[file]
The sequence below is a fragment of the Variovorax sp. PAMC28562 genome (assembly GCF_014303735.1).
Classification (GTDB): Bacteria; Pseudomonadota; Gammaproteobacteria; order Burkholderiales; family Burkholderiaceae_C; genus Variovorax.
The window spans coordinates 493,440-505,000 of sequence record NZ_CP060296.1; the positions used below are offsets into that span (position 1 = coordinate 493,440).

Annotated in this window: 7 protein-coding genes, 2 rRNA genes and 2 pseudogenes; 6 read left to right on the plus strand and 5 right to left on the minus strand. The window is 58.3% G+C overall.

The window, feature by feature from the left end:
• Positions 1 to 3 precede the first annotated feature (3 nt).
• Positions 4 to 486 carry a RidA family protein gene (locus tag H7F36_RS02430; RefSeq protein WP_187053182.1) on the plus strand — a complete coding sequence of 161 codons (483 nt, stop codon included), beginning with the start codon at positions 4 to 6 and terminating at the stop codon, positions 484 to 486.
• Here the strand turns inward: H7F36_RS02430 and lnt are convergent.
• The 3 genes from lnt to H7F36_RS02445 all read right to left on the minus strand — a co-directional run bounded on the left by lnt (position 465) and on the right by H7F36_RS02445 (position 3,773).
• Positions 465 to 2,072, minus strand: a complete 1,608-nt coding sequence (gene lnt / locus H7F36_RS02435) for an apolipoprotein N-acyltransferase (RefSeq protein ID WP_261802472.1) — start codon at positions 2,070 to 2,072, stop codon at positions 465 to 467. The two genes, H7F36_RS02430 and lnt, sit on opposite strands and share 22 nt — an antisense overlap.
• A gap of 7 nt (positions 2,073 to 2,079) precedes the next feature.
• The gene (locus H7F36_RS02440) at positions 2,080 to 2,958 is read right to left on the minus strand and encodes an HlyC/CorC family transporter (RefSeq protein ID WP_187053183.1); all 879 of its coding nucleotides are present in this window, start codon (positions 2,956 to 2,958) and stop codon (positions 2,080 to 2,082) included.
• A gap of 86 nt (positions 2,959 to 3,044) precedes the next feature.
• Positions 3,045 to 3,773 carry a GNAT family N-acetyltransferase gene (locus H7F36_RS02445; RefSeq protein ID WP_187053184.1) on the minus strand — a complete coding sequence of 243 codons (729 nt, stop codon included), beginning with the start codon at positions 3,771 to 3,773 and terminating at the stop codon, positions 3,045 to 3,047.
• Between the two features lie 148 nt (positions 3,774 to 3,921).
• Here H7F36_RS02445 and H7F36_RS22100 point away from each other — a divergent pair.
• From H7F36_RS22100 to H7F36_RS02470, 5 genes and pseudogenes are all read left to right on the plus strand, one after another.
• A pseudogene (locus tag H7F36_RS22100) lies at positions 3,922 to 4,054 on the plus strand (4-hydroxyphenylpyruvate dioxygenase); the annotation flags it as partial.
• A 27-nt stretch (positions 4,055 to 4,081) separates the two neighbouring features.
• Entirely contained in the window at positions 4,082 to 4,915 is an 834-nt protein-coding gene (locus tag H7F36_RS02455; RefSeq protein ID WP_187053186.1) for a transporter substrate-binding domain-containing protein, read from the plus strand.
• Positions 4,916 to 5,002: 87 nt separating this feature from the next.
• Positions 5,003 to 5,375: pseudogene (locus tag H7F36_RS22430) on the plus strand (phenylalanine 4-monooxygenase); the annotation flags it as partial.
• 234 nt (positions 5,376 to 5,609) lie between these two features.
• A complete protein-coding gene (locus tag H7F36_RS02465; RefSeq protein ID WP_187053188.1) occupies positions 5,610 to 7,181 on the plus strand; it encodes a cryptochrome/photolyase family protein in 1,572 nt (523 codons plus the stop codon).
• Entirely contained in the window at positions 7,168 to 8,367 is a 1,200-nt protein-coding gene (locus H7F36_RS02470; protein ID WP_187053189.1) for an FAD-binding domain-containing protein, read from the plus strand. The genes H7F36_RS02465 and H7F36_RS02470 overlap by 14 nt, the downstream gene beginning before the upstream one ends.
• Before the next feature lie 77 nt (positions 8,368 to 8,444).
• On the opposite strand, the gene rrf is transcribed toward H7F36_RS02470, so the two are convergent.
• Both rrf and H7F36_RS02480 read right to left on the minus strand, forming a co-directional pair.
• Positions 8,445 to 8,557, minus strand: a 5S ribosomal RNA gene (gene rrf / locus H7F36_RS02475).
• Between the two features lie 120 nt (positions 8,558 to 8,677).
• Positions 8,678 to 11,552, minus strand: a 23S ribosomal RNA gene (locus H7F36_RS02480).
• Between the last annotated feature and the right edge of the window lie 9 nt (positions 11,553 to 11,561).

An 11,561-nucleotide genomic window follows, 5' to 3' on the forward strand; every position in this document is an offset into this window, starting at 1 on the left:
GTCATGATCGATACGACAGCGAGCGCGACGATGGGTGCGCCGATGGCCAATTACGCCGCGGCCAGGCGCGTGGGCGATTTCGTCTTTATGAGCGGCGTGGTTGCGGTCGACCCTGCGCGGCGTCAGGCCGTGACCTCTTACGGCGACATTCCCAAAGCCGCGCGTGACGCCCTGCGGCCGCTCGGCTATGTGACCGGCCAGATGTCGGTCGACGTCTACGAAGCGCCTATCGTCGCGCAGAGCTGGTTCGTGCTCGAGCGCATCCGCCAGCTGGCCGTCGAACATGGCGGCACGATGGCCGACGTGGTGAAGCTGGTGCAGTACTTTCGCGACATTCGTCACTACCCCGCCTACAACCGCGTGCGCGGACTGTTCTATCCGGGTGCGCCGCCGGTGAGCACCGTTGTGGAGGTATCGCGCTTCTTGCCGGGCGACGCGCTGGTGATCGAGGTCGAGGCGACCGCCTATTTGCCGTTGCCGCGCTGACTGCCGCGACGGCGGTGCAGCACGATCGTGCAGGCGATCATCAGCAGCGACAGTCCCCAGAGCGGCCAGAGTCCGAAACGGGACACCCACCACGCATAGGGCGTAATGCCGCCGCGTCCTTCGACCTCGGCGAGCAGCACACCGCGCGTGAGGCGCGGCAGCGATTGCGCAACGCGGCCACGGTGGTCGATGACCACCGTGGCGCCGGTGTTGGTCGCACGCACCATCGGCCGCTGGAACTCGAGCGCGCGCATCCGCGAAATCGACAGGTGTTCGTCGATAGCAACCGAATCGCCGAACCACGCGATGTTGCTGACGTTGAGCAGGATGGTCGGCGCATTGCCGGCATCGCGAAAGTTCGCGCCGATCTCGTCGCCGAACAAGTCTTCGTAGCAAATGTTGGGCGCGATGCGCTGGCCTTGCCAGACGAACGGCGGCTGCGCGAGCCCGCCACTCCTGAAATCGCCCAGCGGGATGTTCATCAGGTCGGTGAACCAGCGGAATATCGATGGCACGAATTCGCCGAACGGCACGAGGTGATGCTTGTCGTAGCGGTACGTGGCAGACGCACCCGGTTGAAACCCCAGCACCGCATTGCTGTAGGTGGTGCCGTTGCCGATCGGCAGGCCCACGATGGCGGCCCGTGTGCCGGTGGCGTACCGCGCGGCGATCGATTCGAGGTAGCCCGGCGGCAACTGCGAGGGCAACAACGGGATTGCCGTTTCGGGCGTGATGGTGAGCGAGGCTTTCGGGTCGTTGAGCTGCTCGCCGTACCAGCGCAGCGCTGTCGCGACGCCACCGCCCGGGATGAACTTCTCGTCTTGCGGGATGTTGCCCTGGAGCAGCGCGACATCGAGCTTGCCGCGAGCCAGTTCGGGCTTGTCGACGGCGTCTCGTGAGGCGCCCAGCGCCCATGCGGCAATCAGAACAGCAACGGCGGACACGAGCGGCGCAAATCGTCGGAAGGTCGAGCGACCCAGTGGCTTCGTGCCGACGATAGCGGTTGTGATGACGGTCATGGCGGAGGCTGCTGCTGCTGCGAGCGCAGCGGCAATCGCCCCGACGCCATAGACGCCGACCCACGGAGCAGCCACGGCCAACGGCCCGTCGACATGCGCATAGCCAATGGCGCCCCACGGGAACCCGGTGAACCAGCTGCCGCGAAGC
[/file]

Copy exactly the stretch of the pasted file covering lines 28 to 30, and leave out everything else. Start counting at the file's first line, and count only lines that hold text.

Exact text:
• Both rrf and H7F36_RS02480 read right to left on the minus strand, forming a co-directional pair.
• Positions 8,445 to 8,557, minus strand: a 5S ribosomal RNA gene (gene rrf / locus H7F36_RS02475).
• Between the two features lie 120 nt (positions 8,558 to 8,677).